Over the past three seasons, Wendy has undergone a transformation from mushy liberal do-gooder to megalomaniac crime lord capable of using deadly violence in pragmatic and retributive ways. (Wendy is the one who broke bad in this series — Marty was a criminal from the beginning.)
They are helped and hindered by the kids, who effectively surrender their childhoods to the cause. Charlotte is at first the rebellious one, but now she’s content to be her mother’s help meet her. Jonah has always been a creepy kid interested in dark subjects, but in the past two seasons he has emerged as the smartest Byrde, with analytical and technical skills to rival his father’s.
Lately he has put his talents to work for the heroin distribution network of dangerous Bible-thumper Darlene Snell (Lisa Emery), who has settled into the role of frenemy to the Byrdes.
Chief among the non-Byrde characters is Ruth Langmore (Julia Garner), who has progressed from thieving motel maid to Marty’s protege to a force-of-nature terror. Ruth is now estranged from the Byrdes, mainly because Wendy abetted the assassination of Ruth’s lover (and Wendy’s younger brother) Ben toward the end of season three.
But Ruth still feels something like affection toward Marty, who in turn takes pride in her development even when it impinges on his larger plans. At the end of season four — spoiler alert here — Ruth seems to have become completely unhinged, determined to go off on a suicidal mission of revenge.
As finely woven as the “Ozark” narrative seems to be, one imagines that Garner’s performance and charisma have altered the original trajectory of the series. It seems that Ruth was intended to remain a supporting character throughout the series, but going into the last batch of shows — thanks in part to what might turn out to be a big mistake by the show’s creative team (Chris Mundy is the showrunner, Bill Dubuque and Mark Williams are the credited creators), a season-opening flash forward to a car wreck that might signal the end of the Byrdes — she’s the prime focus, or at least the one we root for the most.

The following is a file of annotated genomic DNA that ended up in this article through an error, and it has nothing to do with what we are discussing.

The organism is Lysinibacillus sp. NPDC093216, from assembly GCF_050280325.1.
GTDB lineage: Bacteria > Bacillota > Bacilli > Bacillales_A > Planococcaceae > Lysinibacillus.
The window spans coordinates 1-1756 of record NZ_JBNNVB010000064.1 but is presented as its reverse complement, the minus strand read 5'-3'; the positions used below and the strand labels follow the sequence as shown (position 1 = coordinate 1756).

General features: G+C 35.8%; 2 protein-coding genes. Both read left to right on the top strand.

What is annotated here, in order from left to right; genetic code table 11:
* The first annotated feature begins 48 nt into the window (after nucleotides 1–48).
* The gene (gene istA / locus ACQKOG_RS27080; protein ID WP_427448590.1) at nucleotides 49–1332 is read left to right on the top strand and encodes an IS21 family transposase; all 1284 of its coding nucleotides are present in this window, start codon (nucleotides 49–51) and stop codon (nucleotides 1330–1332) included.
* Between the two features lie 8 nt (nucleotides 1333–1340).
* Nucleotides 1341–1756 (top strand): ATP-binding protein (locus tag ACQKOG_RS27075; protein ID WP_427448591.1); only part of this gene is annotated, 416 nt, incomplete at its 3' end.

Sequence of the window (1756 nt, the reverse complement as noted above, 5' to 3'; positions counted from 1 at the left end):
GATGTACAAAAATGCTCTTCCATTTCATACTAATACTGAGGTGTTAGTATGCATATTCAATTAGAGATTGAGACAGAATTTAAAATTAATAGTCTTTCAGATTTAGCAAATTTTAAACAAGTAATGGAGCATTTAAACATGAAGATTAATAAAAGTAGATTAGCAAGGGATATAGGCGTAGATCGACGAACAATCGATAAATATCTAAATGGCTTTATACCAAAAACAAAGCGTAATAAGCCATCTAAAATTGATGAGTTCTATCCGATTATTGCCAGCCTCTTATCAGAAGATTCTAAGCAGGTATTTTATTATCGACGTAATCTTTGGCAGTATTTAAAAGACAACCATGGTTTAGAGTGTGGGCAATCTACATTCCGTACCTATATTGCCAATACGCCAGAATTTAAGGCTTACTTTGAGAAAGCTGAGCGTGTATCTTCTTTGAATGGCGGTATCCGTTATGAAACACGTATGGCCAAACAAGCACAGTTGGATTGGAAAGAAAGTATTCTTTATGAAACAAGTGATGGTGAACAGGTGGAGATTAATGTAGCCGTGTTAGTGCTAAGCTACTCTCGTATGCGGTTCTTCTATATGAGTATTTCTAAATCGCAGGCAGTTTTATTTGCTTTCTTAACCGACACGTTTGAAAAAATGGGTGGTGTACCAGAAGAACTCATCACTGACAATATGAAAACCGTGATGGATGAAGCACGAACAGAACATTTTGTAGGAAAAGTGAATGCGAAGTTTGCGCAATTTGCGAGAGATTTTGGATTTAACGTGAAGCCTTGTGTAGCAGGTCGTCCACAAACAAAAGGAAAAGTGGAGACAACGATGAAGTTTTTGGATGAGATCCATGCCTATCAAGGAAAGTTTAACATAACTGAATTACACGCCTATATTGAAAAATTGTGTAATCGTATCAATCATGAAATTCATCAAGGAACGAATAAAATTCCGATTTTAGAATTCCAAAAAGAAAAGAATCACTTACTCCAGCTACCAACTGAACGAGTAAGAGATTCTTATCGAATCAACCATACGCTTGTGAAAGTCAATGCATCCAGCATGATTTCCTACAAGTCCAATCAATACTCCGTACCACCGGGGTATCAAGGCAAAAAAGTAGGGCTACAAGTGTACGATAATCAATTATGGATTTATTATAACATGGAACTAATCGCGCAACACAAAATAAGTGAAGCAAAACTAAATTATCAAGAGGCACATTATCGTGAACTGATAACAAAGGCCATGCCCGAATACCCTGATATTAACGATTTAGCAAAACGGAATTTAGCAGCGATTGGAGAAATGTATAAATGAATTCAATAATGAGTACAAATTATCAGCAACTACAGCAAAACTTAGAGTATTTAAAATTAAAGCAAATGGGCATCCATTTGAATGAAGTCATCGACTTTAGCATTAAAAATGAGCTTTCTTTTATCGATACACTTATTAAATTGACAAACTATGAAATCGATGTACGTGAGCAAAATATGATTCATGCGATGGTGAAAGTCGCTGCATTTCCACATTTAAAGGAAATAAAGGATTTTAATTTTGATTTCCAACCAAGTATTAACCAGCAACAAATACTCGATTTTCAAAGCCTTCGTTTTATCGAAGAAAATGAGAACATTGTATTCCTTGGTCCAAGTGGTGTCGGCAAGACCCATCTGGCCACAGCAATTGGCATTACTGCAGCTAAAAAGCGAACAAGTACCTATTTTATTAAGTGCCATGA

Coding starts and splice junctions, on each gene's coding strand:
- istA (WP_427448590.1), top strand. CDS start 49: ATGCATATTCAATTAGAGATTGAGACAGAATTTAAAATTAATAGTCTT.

I’m not sure I root for Marty and Wendy at all at this point — I am interested in whether they get away with it, and whether Wendy realizes her dream of becoming a Midwest-based political kingmaker, but it might be more satisfying if they end up like Tony Soprano, unavailable for sequels.
Marty’s super-competence often feels like shtick, as does his preternaturally calm affect — it’s refreshing to see him attempt a rash act in episode six of the current season, snatching a handgun from a cartel heavy only to have the man immediately slap him and take it’s back.
Wendy has returned into a monster, not just willing to have her brother removed to protect her family but willing to turn in her money-laundering son to the Securities and Exchange Commission to teach him some kind of lesson (and to ding the Snell operation) .
Charlotte is a Wendy-in-training. Jonah reminds me of Kody Smit-McPhee’s character in Jane Campion’s “The Power of the Dog”; he could plan and execute a perfect murder. He’s capable, and then could go on to live a long and blameless life.
Ruth is only one that really holds our sympathy at this point—an up-from-white-trash overachiever trying to claw her way into some sort of normal American life.
“Ozark” is like “The Godfather” crossed with “Breaking Bad”https://www.arkansasonline.com/”Better Call Saul.” It’s an over-the-top soap opera with occasional bursts of Tarantino-esque violence. It’s an astute critique of late capitalism. It is, as Ruth says of cartel lawyer Helen Pierce (Janet McTeer), “some big f****** machine, like a thresher or something.”
Ruth was marveling at the fact that Helen had been killed. She didn’t think it possible that she was somehow outside the realm of human experience, like a god, or a TV character.